8. If you are having trouble managing, find a licensed therapist to help you. Some insurance companies are waiving cost-sharing for teletherapy, so it’s possible that there will be no cost to you if you see an in-network provider. (Check with your insurance company to verify.)

What is teletherapy like? How does it compare with therapy in person? 

Teletherapy can include a phone or video chat. For video chat, therapists use a HIPAA-compliant platform that is encrypted to ensure your confidentiality. Sessions are typically conducted in the same way an in-person session would be done. Providing therapy through any electronic medium is going to feel different than sitting across from someone face to face.

However, it does not mean that it is any less effective. The most important part of any therapy—in-person or virtual—is the establishment of a strong relationship between client and therapist. The strength of the relationship is the strongest predictor of treatment success no matter the delivery method or type of treatment.

How does your work impact your personal mental-health concerns over the pandemic?

I remind myself daily that I am human too and I am going through the same experience as everyone else. Although I am in a position to support others, I have to acknowledge the parts of myself that also worry about my own health and that of my family and friends. I also have to practice good coping skills and have compassion for myself when I have an off day. What also helps is having the support of other clinicians who understand and are willing to lend an ear to listen.

How do you think the pandemic will change how you practice therapy in the future, if it will?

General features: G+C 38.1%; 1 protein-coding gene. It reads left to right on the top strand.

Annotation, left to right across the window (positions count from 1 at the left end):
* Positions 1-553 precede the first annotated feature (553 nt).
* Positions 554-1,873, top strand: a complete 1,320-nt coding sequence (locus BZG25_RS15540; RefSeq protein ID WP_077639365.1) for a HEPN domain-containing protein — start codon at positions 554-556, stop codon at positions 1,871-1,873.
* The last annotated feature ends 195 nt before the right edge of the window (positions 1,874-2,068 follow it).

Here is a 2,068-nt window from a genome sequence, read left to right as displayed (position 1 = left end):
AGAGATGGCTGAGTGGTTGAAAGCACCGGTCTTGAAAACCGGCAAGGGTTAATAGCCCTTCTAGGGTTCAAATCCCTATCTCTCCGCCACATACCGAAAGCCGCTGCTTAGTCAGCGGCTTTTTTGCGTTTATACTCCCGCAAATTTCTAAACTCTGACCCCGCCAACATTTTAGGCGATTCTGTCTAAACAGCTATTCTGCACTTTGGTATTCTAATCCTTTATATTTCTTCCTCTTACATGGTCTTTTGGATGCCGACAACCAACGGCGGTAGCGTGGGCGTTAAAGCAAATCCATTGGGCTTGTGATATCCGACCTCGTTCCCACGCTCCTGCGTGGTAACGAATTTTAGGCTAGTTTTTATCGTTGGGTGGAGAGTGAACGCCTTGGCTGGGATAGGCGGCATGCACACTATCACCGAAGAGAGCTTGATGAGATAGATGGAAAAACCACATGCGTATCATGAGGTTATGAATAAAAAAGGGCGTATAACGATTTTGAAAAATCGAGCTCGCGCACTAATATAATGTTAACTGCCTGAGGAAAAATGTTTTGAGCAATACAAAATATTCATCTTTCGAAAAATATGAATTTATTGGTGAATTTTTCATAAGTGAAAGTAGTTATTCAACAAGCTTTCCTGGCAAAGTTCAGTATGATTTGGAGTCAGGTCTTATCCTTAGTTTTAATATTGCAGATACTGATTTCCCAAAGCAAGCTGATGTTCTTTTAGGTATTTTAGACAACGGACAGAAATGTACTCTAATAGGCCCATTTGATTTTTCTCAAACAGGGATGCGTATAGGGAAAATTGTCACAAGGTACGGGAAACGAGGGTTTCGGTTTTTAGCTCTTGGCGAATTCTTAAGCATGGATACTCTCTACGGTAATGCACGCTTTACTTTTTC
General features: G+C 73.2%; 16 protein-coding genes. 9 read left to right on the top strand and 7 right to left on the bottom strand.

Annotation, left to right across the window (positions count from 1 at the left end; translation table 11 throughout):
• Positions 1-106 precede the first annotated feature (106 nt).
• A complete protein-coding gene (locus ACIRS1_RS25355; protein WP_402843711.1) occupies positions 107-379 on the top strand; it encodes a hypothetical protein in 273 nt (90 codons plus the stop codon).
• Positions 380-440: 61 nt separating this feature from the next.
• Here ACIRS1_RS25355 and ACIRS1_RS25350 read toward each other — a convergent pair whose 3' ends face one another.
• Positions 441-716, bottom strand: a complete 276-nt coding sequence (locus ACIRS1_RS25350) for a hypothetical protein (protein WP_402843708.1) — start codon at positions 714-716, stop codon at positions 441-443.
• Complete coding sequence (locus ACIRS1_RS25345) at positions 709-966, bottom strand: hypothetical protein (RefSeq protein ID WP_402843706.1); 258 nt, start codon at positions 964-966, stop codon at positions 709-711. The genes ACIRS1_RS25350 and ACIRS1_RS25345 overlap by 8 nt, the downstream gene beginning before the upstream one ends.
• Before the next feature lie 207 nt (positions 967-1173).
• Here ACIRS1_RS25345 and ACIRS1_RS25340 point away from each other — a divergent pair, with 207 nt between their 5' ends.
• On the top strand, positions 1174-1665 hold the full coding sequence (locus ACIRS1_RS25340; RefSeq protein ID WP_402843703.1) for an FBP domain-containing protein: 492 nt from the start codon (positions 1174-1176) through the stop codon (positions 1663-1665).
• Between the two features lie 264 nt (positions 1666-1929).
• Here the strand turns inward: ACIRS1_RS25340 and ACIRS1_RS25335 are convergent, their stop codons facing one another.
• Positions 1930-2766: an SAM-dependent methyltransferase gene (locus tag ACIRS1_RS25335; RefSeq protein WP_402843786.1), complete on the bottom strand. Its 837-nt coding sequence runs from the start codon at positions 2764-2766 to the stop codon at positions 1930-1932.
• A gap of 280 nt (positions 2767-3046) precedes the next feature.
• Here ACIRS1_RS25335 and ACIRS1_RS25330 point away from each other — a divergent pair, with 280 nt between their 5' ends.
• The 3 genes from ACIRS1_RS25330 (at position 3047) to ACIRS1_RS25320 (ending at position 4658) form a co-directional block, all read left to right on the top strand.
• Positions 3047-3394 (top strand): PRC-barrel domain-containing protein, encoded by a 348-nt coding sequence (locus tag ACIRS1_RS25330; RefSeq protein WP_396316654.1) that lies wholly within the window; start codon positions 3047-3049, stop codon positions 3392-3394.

Personally, this has forced me to learn how to use teletherapy and become comfortable with it rather quickly. Prior to the pandemic, I had no experience providing teletherapy. It is not something that most training programs teach us how to do. It does require a different skill set. 

If I am being honest, I had no interest in learning about it. One of the things I enjoy most about therapy is the privilege to sit with someone face to face and be a partner in navigating whatever difficulty they are faced with. I can say that this experience has changed my mind about incorporating it into the services I provide. While there are still some aspects of treatment that I prefer and need to do in person (initial intakes, psychological assessments), I can definitely see myself using teletherapy in the future for individuals who are a good fit for it. 

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Subscribe to Fortune’s Outbreak newsletter for a daily roundup of stories on the coronavirus and its impact on global business.

With work drying up, here’s how freelancers can pivot to make it through the coronavirus pandemic

With work drying up, here’s how freelancers can pivot to make it through the coronavirus pandemic

Work Space is a biweekly Q&A column tackling the work challenges that keep you up at night. You can read all the columns here. If you want advice on something you’re navigating at work, send your questions to

The question has been lightly edited and condensed for clarity.

Q: I’m a photographer, and I’ve been a full-time freelancer for years. I make my money from events and weddings, and I sometimes do documentary work, which is my true passion. The coronavirus totally caught me off guard. Like most people, I’m worried about a lot right now: getting sick, people I love getting sick, what this means. I’m also really worried about work right now. With events canceled until ???? and weddings probably canceled through wedding season (my busiest time of the year), I’m suddenly in a terrible position when I thought this year was well planned.